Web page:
It’s something lots of people cope with, but most don’t want to talk about – hearing loss and its effect on personal relationships. Both partners can feel frustrated by the misunderstandings that are caused by hearing loss.
This is the perfect time for you to show your love and appreciation for your loved one with Valentine’s Day just around the corner. A wonderful way to do this is to have a discussion about your hearing loss.
Having “the talk”
A person experiencing neglected hearing loss has a 2.4 times more likely chance of developing cognitive conditions like dementia and Alzheimer’s disease according to some studies. A cascade effect that will ultimately impact the whole brain will be initiated when the region of your brain responsible for hearing becomes less active. This is called brain atrophy by doctors. It’s the “use it or lose it” idea in action.
Depression numbers amongst those who have hearing loss are nearly twice that of an individual who has healthy hearing. Research shows that as a person’s hearing loss progresses, they frequently become stressed and agitated. This can result in the person being self secluded from family and friends. As they sink deeper into sadness, people with hearing loss are likely to avoid taking part in the activities they once enjoyed.
Relationships between family, friends, and others then become tense. It’s essential to be patient and work together to find solutions to communication challenges.
Your loved one might not be ready to inform you they’re developing hearing loss. They may be afraid or ashamed. Denial may have set in. Deciding when to have the talk could take a little detective work.
Since you can’t hear what your spouse or parent hears, you’ll have to rely on external cues, like:
- Cranking the volume way up on your TV
- Avoiding conversations
- Failing to hear alerts, doorbells, and other essential sounds
- Repeated misunderstandings
- School, work, and hobbies are starting to become difficult
- Avoiding busy places
- Complaining about buzzing, humming, static, or other sounds that you don’t hear
- Agitation or anxiety in social settings that you haven’t previously observed
Watch for these prevalent symptoms and plan to have a heart-to-heart chat with your loved one.
What is the best way to talk about hearing loss?
This discussion may not be an easy one to have. A loved one might become defensive and brush it off if they’re in denial. That’s why it’s essential to approach hearing loss in a sensitive and appropriate way. The steps will be pretty much the same but maybe with some minor modifications based on your particular relationship situation.
- Step 1: Tell them that you love them without condition and value your relationship.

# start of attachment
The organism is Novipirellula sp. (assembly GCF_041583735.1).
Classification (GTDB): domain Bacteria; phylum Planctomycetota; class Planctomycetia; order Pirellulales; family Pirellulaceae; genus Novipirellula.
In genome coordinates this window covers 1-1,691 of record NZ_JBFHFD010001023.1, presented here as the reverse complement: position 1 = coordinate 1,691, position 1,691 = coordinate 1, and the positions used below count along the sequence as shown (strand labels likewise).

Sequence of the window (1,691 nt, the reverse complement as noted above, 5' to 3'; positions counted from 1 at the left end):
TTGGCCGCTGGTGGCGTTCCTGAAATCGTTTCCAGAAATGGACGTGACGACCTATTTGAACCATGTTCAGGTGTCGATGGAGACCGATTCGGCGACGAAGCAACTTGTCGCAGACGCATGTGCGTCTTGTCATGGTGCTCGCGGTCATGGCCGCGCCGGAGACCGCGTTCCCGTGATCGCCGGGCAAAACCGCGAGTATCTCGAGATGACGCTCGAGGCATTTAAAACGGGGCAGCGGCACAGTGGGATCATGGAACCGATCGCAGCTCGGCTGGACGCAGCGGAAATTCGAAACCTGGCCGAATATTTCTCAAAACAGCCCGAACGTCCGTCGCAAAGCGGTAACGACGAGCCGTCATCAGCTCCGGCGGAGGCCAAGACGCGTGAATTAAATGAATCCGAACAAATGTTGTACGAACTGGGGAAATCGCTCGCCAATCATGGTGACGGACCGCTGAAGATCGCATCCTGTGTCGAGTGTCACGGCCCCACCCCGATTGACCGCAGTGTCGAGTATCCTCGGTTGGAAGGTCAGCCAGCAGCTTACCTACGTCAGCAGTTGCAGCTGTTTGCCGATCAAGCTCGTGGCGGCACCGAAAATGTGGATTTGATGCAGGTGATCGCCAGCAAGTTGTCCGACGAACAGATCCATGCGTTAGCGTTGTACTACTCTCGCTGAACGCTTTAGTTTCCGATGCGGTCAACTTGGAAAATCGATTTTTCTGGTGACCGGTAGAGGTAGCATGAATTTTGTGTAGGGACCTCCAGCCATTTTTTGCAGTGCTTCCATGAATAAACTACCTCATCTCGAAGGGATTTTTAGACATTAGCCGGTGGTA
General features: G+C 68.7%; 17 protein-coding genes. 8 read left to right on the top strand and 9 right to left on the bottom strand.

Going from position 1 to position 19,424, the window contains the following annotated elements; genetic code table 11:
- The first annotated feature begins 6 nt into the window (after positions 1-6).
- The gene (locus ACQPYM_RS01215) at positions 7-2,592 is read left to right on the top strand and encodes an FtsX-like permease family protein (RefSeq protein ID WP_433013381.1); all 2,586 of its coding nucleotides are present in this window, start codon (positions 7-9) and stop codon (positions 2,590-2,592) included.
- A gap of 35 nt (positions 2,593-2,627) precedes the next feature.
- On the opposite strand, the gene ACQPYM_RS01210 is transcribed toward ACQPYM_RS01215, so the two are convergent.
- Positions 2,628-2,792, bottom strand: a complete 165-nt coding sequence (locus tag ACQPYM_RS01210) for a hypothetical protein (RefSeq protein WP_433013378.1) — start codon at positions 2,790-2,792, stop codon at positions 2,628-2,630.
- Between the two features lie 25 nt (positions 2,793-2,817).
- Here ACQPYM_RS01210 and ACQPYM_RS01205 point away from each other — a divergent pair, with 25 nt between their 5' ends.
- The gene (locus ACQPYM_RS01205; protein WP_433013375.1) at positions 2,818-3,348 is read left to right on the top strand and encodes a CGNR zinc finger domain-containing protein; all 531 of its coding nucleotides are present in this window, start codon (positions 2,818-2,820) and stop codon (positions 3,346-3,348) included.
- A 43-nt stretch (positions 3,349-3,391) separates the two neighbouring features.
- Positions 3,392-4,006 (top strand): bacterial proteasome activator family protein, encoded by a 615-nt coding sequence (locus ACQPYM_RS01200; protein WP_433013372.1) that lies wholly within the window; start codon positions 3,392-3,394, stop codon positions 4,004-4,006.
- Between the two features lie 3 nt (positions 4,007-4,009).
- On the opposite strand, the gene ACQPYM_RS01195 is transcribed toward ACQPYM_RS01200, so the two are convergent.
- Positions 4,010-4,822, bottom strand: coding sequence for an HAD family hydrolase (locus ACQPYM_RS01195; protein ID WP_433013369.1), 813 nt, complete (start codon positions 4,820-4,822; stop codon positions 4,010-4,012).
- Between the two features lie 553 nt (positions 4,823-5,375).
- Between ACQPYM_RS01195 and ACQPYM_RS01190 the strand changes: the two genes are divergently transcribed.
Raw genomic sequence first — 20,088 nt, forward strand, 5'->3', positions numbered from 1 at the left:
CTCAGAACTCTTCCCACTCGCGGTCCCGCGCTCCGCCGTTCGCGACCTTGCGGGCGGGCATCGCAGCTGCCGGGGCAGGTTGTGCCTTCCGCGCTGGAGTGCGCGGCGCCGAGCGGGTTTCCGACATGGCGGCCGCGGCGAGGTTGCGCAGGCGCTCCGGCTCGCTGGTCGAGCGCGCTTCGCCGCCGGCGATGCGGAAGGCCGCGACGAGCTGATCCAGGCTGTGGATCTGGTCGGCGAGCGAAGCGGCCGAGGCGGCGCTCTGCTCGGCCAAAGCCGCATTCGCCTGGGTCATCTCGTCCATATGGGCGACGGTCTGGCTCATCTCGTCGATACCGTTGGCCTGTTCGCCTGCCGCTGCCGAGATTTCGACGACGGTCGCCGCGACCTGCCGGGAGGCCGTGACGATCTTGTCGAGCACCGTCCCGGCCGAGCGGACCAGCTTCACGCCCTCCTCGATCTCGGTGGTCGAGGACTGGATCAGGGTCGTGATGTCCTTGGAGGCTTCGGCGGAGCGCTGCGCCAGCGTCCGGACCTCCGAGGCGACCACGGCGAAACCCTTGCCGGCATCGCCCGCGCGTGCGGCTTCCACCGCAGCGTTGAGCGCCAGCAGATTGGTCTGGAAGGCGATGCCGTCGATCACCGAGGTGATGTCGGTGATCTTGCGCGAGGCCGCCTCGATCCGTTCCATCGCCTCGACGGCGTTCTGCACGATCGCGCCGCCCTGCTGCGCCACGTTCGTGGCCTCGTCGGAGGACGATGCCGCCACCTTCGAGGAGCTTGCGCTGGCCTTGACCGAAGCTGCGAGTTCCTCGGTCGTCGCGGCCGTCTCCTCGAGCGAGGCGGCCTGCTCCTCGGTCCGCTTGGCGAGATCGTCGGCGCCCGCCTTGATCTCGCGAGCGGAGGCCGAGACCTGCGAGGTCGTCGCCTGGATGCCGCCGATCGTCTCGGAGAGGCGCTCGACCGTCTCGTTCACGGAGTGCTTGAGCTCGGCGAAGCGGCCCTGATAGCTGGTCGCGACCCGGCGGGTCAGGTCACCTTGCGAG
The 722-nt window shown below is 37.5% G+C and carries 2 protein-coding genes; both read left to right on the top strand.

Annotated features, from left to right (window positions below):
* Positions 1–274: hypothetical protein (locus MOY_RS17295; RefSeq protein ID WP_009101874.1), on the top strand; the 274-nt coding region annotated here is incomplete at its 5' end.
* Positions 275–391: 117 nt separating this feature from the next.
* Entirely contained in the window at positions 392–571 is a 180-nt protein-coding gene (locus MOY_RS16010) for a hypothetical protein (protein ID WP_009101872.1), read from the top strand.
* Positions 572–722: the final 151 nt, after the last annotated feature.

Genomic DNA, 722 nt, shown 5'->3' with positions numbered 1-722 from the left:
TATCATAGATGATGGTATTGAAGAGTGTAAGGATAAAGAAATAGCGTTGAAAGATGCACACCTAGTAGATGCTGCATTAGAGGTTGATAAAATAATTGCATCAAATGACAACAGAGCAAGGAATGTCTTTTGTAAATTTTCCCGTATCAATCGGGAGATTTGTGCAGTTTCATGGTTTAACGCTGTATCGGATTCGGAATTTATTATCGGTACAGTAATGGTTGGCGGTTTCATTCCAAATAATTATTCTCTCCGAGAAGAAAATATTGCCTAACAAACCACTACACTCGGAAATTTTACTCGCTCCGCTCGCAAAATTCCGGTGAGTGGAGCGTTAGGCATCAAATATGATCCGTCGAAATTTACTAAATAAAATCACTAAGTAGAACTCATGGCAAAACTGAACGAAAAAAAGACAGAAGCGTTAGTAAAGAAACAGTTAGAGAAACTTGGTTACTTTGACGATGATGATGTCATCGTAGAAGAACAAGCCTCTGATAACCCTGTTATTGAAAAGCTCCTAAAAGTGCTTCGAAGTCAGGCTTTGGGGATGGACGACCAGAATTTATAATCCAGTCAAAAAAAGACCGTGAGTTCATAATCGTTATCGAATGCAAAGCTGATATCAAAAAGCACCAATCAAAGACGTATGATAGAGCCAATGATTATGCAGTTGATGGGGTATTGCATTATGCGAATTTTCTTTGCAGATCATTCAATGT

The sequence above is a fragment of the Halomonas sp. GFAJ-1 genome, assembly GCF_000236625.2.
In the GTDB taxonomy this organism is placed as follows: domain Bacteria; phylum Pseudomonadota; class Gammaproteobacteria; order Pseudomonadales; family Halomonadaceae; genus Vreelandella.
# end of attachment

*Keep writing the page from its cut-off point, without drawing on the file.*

- Step 2: The state of their health is important to you. You’ve read through the research. You know that an increased risk of depression and dementia comes along with neglected hearing loss. That’s not what you want for your loved one.
- Step 3: Your own safety and health are also a concern. An excessively loud television could harm your hearing. Also, your relationship can be affected, as studies have revealed that excessively loud noise can trigger anxiety. Your loved one may not hear you calling for help if you have a fall or someone’s broken into the house. People relate to others through emotion. If you can paint an emotional picture of the what-ifs, it will have more impact than merely listing facts.
- Step 4: Decide together to make an appointment to get a hearing exam. Do it immediately after making the decision. Don’t hold off.
- Step 5: Be prepared for objections. You could encounter these objections at any point in the process. You know this person. What will their objections be? Will it be lack of time, or money? Doesn’t see an issue? Do they believe they can utilize do-it-yourself methods? (“Natural hearing loss remedies” aren’t effective and can even be harmful.)
Have your responses prepared beforehand. Even a bit of rehearsal can’t hurt. They don’t have to match those listed above word-for-word, but they should concentrate on your loved one’s concerns.
Talking about hearing loss isn’t easy if your partner doesn’t want to discuss it. Openly talking about the effect of hearing loss on your relationship can help to establish a plan to address any communication challenges and ensure that both partners are heard and understood. In this way, your relationship will grow stronger and your loved one will take steps to live a longer, healthier life. And relationships are, after all, about growing together.